April 27 (Bloomberg) -- Spain’s unemployment rate rose to 24.4 percent, the highest in 18 years, as the euro area’s fourth-largest economy entered its second recession since 2009 amid the deepest austerity efforts in more than three decades.
The jobless rate advanced in the first quarter from 22.9 percent in the previous three months, the National Statistics Institute in Madrid said today. Unemployment was higher than the median estimate of 23.8 percent forecast in a Bloomberg survey of three analysts. Spain’s inflation rate rose in April to 2 percent from 1.8 percent, a separate report showed today.
Surging unemployment rates from Spain to Italy and Greece are threatening to derail efforts to quell the region’s debt crisis and keeping bond yields close to record levels relative to benchmark German bunds. Spain is home to more than a third of the euro-area’s jobless and more than half of young people have no work, sapping government tax revenue. Spain will miss its 2012 budget deficit target as its economy contracts, the government said on March 2.
The yield on Spain’s 10-year benchmark bond has risen about one percentage point since early March to 5.99 percent today, approaching the 7 percent level that helped force Greece, Ireland and Portugal into bailouts.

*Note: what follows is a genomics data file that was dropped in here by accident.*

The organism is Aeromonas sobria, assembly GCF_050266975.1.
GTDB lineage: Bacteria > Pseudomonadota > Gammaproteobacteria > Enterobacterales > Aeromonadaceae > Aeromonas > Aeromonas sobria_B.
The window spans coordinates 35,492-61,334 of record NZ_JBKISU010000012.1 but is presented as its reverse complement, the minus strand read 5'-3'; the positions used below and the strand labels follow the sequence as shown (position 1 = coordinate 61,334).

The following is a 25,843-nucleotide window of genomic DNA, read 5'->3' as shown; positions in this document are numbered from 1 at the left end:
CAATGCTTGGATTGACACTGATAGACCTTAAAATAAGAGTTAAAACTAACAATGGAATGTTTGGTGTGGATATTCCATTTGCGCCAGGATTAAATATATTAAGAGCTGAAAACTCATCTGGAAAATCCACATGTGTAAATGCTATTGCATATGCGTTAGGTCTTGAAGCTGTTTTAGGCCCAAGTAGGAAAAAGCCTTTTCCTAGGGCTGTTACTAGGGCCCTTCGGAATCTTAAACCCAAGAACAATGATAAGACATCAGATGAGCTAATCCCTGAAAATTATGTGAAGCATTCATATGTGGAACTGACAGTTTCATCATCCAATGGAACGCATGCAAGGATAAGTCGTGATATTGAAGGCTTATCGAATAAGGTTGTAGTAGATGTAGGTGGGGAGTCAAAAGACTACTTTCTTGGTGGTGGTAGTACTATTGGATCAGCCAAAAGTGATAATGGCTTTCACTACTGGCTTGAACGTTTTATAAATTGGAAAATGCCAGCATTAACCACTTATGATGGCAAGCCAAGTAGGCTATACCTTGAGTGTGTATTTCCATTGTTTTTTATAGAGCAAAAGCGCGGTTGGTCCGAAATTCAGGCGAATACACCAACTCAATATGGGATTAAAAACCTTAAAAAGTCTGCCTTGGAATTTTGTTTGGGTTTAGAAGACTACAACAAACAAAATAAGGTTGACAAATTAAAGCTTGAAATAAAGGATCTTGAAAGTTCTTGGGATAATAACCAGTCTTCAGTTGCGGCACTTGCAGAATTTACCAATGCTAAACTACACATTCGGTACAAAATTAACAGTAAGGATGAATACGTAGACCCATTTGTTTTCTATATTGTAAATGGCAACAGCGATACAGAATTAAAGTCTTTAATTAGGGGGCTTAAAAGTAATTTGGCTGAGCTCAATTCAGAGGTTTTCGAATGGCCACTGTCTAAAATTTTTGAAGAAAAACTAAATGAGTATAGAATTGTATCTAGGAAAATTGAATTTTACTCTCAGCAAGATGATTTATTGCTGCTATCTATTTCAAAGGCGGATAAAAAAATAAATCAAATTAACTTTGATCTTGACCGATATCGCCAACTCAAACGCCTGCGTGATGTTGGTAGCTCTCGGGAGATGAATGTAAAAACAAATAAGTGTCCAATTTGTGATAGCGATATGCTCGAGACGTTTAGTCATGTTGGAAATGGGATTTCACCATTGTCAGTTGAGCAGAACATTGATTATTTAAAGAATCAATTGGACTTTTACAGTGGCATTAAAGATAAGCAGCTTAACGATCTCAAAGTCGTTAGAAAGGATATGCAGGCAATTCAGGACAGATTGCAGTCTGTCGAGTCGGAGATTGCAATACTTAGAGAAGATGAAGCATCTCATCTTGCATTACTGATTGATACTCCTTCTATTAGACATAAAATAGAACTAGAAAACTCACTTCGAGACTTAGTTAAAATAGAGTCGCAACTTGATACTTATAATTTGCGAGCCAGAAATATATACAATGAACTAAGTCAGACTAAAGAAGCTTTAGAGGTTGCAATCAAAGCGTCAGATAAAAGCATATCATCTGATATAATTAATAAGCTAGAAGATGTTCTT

The extra yield investors demand to hold Spanish 10-year bonds rather than similar-maturity German securities was 432 basis points at 8:55 a.m. in Madrid, compared with an average 131 in the past five years. The rate has climbed more than 100 basis points this year.
Deficits to Persist
Joblessness may worsen as the recession deepens and labor market laws are overhauled. In power since December, Prime Minister Mariano Rajoy passed a plan in February to make it cheaper for employers to let workers go while raising taxes and cutting spending including health care and education.
Rajoy’s People’s Party government has pledged to reduce the budget gap to 5.3 percent of gross domestic product in 2012 from 8.5 percent in 2011 and by more than 2 percentage points next year to get within the European Union’s 3 percent limit.
The International Monetary Fund said on April 17 it expects budget deficits to persist in Spain, where the economic recession will be deeper than in other euro-region countries. The IMF forecasts a shortfall of 6 percent of GDP in 2012, narrowing to 4.1 percent in 2017.
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